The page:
Biology, Books for the News, History

Everything old is new again

jacket image
The “Home & Garden” section of today’s New York Times features a story on a group of horticulturalists who have dedicated themselves to a unique gardening project that combines antiquarianism, botany, and a bit of banditry to preserve the heirloom roses of New York City.
According to the article, roses “captured the hearts of early New Yorkers” prompting many amateur rosarians in the city to breed and cultivate their own varieties, many of which gained world wide popularity during the late nineteenth century. But while horticulturalists one hundred years ago took the availability of a wide variety of cultivars for granted, more recently the mass production of the more profitable “hybrid tea roses,” to the exclusion of everything else, has drastically decreased the available selection. Now, rose enthusiasts like Douglas Brenner, Stephen Scanniello, and Betty Vickers—the so called “rose rustlers” featured in the NYT article—have made it their task to seek out and re-propagate the antique species, often by raiding old estates and cemeteries and to take cuttings of feral plants.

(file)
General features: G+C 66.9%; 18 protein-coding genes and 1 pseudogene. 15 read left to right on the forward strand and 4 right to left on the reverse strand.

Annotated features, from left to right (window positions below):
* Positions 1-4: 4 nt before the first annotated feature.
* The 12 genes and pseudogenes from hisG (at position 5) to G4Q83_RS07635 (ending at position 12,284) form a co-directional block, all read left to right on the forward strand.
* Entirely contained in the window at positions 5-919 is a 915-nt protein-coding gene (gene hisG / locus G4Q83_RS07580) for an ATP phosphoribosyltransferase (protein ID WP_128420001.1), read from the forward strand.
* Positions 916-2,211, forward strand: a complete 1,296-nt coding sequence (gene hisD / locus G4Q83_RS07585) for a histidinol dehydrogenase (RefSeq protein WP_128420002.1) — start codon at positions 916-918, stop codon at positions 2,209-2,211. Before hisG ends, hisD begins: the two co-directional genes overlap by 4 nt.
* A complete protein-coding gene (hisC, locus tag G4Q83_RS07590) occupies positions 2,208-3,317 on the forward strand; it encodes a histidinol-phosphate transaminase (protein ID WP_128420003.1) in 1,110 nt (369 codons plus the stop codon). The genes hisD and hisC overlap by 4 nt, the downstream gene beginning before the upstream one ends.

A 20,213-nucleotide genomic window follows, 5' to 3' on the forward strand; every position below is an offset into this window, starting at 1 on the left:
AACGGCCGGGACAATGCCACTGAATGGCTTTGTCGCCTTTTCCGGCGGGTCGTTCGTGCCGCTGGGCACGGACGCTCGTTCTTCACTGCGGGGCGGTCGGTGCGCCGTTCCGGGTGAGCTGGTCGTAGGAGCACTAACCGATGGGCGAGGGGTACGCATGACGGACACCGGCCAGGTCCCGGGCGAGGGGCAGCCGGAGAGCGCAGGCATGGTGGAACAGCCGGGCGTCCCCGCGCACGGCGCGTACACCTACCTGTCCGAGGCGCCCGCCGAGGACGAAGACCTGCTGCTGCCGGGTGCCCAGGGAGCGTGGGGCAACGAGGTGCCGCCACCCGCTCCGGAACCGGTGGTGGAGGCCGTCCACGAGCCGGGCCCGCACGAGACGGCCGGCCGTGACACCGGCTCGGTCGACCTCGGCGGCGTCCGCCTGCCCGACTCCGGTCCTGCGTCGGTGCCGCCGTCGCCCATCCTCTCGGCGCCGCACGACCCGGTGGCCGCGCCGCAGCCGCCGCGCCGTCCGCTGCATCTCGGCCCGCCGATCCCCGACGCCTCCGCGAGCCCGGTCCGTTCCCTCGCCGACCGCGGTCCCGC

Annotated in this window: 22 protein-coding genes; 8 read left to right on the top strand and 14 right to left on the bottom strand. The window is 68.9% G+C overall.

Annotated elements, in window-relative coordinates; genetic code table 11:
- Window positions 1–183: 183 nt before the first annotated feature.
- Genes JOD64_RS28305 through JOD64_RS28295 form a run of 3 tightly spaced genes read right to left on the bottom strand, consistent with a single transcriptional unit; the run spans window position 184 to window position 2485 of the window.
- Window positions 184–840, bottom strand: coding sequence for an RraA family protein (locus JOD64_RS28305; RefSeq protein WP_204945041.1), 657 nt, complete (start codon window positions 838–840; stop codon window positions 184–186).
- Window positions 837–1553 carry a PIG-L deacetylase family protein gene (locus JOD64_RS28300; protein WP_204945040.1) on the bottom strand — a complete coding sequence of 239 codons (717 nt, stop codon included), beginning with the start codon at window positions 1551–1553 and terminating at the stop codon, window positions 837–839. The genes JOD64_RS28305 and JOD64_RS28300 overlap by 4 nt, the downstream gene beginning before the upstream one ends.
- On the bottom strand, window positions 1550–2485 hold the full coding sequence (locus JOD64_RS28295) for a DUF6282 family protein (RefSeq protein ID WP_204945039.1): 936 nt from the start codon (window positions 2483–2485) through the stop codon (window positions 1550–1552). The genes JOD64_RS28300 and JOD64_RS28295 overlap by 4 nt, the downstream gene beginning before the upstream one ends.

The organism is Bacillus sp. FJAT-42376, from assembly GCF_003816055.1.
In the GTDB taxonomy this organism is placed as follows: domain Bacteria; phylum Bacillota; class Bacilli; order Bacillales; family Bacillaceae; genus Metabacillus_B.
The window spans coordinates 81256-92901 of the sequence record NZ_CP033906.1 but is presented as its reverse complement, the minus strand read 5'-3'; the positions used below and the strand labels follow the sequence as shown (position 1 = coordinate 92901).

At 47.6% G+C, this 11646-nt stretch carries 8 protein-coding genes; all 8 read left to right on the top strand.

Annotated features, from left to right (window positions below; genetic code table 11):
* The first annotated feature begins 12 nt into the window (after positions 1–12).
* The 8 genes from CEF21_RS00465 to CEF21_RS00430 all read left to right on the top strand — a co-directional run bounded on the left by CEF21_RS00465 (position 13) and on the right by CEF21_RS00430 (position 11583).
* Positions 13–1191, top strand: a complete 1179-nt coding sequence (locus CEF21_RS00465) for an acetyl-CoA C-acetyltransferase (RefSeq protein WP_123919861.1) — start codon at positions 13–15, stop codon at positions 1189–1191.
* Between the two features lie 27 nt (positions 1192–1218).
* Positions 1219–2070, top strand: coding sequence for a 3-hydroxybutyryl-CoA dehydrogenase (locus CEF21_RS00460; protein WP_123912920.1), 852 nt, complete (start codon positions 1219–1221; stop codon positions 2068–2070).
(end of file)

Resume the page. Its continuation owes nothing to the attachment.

Back in 2002 we reprinted the classic story of antique rose collectors and their crusade in Thomas Christopher’s In Search of Lost Roses. Detailing the heritage of 2,500 years of breeding and gardening, and the eccentric personalities determined to preserve and protect it, In Search of Lost Roses offers a fun and edifying tale perfect for spring reading.
To find out more about the book read this excerpt and an interview with the author.
Read the rest of the article about the resurgence of New York’s heirloom roses on the NYT website.